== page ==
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The Readout Damian Garde & Meghana Keshavan

How Pfizer plans to turn around its R&D and win over investors

Since the start of 2020, companies developing Covid-19 vaccines have seen their stock prices double, triple, or, in one case, rise 40-fold. But not Pfizer, whose shares are flat on the year despite its stake in a coronavirus vaccine now in Phase 3.

As STAT’s Matthew Herper reports, the pharma giant has a plan to change that. Pfizer, which is soon to spin off its slower-growing businesses, is betting the future on a pipeline of novel therapies the company believes can change the standard of care and deliver returns in the process.

Pfizer is particularly bullish about its efforts in gene therapy, targeted cancer drugs, and medicines for autoimmune disease. In each case there’s plenty of competition. But Mikael Dolsten, the company’s chief scientific officer, believes Pfizer can succeed by “really taking the game to a new level, and integrating breakthrough technology with novel science.”

Read more.

Here comes the first psychedelic biotech IPO

Compass Pathways isn’t the first company to fashion FDA-regulated therapies out of psilocybin, but this week it intends to be the first one to go public.

This week, the British company is seeking to raise about $100 million at a $570 million valuation. Compass, which counts Thiel Capital among its private investors, intends to sell 6.7 million shares for between $14 and $16 each. The funds will support an ongoing Phase 2b trial intended to prove that psilocybin-based therapy can help patients with treatment-resistant depression.

Just how well the IPO performs will be closely watched in the nascent community of companies turning psychedelics into therapies. Firms like Compass, Field Trip Psychedelics, and CaamTech have so far succeeded in raising money from funds outside the financial mainstream but received less interest from buttoned-up Wall Street types.

What will it take for Gilead to break even on its $21 billion deal?

For years, investors have pestered Gilead Sciences with the same question in myriad phrasings: When are you going to buy something big? Now, 24 hours after the company committed to a $21 billion acquisition, they’re wondering just how Gilead can justify that price.

The deal, which gives Gilead control of Immunomedics, came at a more than 100% premium to the company’s most recent stock price, making it the most expensive large acquisition in 10 years of biotech history, according to the analysts at SVB Leerink. Gilead management said it expects the deal to pay for itself by 2023, but that depends on quite a few things breaking in the company’s favor. 

In monetary terms, that would require Immunomedics’ lead drug, IMMU-132, to bring in about $5 billion a year. To get there, the treatment will need to confirm its promise in a host of tumor types. But even if it does, competition could get in Gilead’s way. Partners AstraZeneca and Daiichi Sankyo have a similar medicine in development that could prove superior, and there are ongoing studies of older cancer treatments that might encroach on Gilead’s intended markets.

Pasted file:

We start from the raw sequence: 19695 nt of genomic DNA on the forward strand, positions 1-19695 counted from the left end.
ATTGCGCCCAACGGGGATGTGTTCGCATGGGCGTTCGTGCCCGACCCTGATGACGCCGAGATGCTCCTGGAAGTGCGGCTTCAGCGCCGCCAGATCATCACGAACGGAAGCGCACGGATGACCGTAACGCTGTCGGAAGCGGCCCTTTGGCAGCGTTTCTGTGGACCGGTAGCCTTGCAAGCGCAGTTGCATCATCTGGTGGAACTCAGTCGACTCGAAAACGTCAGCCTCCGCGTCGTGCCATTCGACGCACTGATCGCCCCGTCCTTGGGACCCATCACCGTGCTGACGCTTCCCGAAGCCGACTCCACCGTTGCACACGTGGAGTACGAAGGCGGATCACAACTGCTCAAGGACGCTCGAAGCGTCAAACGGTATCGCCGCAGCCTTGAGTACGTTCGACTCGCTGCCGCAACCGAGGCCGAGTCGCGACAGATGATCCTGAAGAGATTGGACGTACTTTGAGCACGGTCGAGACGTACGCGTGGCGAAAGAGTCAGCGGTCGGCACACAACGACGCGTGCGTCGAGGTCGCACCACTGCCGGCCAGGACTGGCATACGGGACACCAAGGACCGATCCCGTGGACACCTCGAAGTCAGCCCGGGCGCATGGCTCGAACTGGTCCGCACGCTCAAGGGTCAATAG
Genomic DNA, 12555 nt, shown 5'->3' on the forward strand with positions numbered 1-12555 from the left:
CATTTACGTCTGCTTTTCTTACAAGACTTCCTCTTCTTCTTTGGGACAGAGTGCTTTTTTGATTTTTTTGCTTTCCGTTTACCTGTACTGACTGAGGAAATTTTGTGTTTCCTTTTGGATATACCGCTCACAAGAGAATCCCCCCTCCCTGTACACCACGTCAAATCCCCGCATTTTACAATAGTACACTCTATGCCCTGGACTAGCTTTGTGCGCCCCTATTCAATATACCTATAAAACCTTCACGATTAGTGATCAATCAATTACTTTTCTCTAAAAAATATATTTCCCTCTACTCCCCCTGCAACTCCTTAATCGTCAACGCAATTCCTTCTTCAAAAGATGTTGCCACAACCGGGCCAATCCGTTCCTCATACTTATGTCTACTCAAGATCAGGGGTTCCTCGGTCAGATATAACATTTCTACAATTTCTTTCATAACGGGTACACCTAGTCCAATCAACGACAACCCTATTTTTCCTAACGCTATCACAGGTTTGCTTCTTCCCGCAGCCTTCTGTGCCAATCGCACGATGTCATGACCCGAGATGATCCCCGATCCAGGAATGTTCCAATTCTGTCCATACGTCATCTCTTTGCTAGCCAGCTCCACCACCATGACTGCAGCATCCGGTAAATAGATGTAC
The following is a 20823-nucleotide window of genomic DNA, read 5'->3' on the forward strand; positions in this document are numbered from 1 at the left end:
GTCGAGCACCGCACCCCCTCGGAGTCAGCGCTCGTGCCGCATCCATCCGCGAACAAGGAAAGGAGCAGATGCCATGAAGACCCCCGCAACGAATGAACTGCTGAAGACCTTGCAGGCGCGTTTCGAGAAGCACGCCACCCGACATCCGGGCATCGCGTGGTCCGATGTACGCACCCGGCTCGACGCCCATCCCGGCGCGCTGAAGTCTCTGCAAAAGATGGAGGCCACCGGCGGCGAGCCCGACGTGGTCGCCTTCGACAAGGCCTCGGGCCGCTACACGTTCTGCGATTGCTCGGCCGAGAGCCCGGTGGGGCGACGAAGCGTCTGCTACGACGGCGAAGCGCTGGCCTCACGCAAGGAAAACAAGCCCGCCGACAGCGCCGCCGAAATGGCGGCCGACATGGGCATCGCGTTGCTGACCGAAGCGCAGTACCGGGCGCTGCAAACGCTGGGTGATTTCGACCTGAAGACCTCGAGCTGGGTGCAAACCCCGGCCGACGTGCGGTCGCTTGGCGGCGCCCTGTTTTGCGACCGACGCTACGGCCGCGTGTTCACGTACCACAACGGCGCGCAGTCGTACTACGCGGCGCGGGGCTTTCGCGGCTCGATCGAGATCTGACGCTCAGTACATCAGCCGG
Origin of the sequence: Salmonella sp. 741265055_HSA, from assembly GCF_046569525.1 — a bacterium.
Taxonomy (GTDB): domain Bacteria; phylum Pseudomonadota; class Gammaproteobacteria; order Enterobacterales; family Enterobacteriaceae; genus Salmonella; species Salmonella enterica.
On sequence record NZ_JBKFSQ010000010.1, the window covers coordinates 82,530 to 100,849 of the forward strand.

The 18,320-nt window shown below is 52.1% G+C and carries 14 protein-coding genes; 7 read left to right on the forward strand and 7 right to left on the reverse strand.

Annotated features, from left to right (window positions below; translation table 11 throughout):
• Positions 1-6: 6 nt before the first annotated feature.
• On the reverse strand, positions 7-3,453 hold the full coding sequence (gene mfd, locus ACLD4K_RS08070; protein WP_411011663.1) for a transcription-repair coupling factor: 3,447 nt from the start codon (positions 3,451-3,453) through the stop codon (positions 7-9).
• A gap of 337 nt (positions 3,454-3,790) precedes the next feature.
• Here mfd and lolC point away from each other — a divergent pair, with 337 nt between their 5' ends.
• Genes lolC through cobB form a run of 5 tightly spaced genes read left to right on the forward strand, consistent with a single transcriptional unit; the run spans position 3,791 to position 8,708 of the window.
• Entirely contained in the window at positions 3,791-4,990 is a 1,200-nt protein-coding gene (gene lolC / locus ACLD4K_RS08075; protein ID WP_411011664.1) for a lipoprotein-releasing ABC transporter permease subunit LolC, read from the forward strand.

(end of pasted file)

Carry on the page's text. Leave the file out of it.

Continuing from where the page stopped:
Trump’s latest pricing move could be more about polls than patients

President Trump’s 11th-hour move to cap certain drug prices based on what other countries pay is almost certainly going nowhere in the short term. But with 50 days to go before the 2020 election, it could still have political benefits.

As STAT’s Lev Facher and Nicholas Florko report, Trump’s executive order to cap how much Medicare pays for drugs based on lower prices in foreign countries can’t realistically be implemented before Nov. 3, and any attempt to expedite it would get delayed by a legal challenge from the pharmaceutical industry. But campaign experts said the president’s effort, even if it comes to nothing, could prove to be a savvy ploy to appeal to voters who consider drug costs to be a pressing issue.

And it may well pay off. To date, none of Trump’s attempts to rein in drug prices has had a significant effect, but recent polling suggests the so-called most favored nations policy has bipartisan popularity, suggesting the idea, however unlikely to come to fruition, could win over some voters.

Read more.

More reads

  • Early research from 23andMe strengthens link between blood types and Covid-19. (STAT)
  • AstraZeneca COVID-19 vaccine trial in U.S. on hold until at least midweek. (Reuters)
  • Bill Gates slams ‘mismanaged’ U.S. response to Covid-19 pandemic. (STAT)
  • Eli Lilly arthritis drug helped hospitalized Covid-19 patients recover faster. (Wall Street Journal)

Thanks for reading! Until tomorrow,

Tuesday, September 15, 2020


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